Declaration of interest
R.M. is employed by Abbott Laboratories.
Background Generalised anxiety disorder (GAD) in older adults is associated with neuropsychological impairment.
Aims We examined neuropsychological functioning in older adults with GAD in comparison with psychiatrically healthy older adults at baseline, and we examined changes following a 12-week placebo-controlled trial of escitalopram.
Method A total of 160 participants without dementia aged ≥60 with current GAD and 37 individuals in a comparison group without psychiatric history underwent neuropsychological assessment. Of these, 129 participants with GAD were reassessed post-treatment (trial registration: NCT00105586).
Results The participants with GAD performed worse than the comparison group in information processing speed, working memory, inhibition, problem-solving (including concept formation and mental flexibility) and immediate and delayed memory. Neuropsychological functioning was correlated with everyday functioning. After treatment, those with low cognitive scores experienced working memory, delayed memory and visuospatial ability improvement and those who reported clinical improvement in anxiety exhibited improvement in the ability to engage inhibition and episodic recall. These improvements were modest and of similar magnitude in both treatment conditions.
Conclusions Generalised anxiety disorder in older adults is associated with neuropsychological impairments, which are associated with functional impairment. Those with GAD who either have a low cognitive performance or report clinical improvement in anxiety post-treatment, show improvement in multiple cognitive domains. These findings underscore the importance of treatments that aid cognition as well as anxiety symptoms.
Generalised anxiety disorder (GAD) is a serious and chronic illness, defined by excessive and difficult-to-control worry. Somatic and mental symptoms include poor concentration, restlessness, sleep disturbance, fatigue and muscle tension. The prevalence of GAD is as high as 7.3% in community-dwelling older adults.1–3 Older adults with GAD worry about medical problems, family and finances; typical concerns in this age group but greatly amplified in duration, severity and distress.4 The disorder tends to be chronic in the absence of effective treatment, with an average duration of 20 years or more5–8 and strongly associated with functional disability.9
To our knowledge, no single study has provided a comprehensive examination of neuropsychological functioning in late-life GAD. Moreover, there is very little available data on whether neuropsychological function changes with treatment. Thus, we carried out a neuropsychological evaluation pre- and post-treatment, in a large group of older adults with GAD in a randomised placebo-controlled trial of the selective serotonin reuptake inhibitor (SSRI) escitalopram. We also compared participants with GAD (the GAD group) at baseline with a group of psychiatrically healthy older adults (comparison group), equated for gender, ethnicity, years of education and medical burden. The goal of this study was twofold: to characterise neuropsychological function among a large group of older adults with a principal diagnosis of GAD; and to identify any cognitive changes related to treatment of anxiety. Based on the published literature (including our own work) with the rationale that worry takes up cognitive capacity and leaves less attentional resources for the tasks at hand, we hypothesised that those in the GAD group would perform worse than the comparison group on measures of attention (digit span), information processing speed (coding), and executive functions including working memory (letter–number sequencing) and problem-solving, conceptual ability and mental flexibility (sorting test), as well as multiple measures of immediate and delayed recall. In addition, we examined measures of visuospatial function and language and we did not expect to find differences on these measures. We also hypothesised that impairments would improve with successful treatment of anxiety and that there would be a significant relationship between disability and cognitive performance, particularly in the executive domain.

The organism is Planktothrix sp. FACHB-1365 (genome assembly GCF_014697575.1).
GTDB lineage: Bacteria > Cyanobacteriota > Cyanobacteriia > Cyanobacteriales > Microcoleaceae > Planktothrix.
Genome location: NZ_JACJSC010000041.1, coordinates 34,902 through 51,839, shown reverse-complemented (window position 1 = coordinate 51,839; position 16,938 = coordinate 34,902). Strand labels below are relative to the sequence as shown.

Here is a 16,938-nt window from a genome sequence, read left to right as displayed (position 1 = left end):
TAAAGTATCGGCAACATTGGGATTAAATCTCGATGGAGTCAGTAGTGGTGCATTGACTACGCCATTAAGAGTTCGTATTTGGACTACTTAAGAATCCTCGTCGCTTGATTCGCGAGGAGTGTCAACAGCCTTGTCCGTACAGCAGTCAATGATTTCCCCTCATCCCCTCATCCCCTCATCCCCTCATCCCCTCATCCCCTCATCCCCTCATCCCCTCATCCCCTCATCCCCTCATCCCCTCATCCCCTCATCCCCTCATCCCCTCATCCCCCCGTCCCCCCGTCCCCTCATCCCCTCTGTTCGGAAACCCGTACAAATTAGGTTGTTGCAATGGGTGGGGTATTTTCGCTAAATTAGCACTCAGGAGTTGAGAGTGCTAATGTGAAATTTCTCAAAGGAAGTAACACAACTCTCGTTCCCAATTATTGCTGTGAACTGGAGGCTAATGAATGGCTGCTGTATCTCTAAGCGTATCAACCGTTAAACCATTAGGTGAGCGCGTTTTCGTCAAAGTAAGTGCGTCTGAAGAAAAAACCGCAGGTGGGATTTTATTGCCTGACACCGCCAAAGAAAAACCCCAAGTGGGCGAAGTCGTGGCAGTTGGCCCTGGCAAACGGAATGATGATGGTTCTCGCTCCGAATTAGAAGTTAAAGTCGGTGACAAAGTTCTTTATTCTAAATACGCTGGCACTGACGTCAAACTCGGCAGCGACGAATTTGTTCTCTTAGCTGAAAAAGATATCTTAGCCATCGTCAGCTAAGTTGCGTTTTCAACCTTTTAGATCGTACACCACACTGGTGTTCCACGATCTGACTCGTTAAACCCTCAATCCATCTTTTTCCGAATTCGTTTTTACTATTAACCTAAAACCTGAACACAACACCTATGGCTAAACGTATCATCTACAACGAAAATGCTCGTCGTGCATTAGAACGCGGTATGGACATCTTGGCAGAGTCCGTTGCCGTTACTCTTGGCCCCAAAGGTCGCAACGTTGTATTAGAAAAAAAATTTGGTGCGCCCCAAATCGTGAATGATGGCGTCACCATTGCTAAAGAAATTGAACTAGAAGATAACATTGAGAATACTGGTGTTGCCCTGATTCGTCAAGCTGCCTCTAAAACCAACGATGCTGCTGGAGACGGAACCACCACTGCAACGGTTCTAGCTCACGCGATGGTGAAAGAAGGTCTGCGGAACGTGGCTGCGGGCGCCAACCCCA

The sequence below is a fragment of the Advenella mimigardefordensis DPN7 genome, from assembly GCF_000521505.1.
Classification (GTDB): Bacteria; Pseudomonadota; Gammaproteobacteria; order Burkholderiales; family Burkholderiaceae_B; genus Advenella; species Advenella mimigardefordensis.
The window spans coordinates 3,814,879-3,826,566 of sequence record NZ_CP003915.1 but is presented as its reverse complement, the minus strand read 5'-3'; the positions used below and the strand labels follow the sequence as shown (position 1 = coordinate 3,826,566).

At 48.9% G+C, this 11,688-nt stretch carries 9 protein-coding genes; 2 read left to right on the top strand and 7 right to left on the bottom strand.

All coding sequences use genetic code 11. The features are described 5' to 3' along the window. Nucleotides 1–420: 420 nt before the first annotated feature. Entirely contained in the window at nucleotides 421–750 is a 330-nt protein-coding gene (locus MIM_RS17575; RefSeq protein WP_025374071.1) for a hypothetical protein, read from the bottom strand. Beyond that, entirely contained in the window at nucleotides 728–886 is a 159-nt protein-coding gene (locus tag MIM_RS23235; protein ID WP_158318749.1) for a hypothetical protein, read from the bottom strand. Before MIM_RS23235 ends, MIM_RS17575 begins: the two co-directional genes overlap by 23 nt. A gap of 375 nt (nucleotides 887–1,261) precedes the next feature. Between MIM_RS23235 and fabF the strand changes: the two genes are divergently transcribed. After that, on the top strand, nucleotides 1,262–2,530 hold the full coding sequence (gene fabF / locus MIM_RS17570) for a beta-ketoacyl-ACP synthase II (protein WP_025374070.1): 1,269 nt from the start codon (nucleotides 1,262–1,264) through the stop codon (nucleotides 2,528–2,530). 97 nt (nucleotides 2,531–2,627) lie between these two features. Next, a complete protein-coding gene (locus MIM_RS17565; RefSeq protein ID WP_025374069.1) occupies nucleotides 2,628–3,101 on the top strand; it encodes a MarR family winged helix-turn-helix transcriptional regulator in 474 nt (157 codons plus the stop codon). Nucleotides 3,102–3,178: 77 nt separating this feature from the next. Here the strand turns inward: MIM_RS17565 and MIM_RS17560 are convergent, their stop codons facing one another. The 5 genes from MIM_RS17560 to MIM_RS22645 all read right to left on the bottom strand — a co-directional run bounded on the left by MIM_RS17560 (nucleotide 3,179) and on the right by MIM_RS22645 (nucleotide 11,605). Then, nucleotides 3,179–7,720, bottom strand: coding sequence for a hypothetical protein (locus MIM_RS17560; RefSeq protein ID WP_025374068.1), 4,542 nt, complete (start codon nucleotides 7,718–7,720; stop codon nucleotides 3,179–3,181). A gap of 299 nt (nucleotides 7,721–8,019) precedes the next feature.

This was a National Institute of Mental Health sponsored 12-week double-blind randomised controlled trial of escitalopram v. placebo in older adults with a principal diagnosis of GAD, conducted in primary care practices and a specialty academic mental health centre in Pittsburgh, Pennsylvania, from 2005 to 2008 (trial registration NCT00105586).
This clinical trial recruited 177 individuals aged 60 or older meeting DSM-IV criteria for GAD.10 We excluded a total of 17 participants, due to central nervous system disease (n = 13), physical impairment that precluded neuropsychological assessment (n = 3) or refusal to undergo neuropsychological assessment (n = 1). Thus in the present analysis there were 160 participants in the GAD group whose mean age at onset was 39.6 years (s.d. = 26.89) with a mean duration of 32.01 years (s.d. = 26.6). Participants were assessed at baseline (pre-treatment) and after the 12-week trial. For comparison, we also assessed 37 older adults without dementia and without a psychiatric history equated with the GAD participants on gender and ethnicity as well as years of education and medical (including vascular disease) burden with the same neuropsychological battery, at a single time point.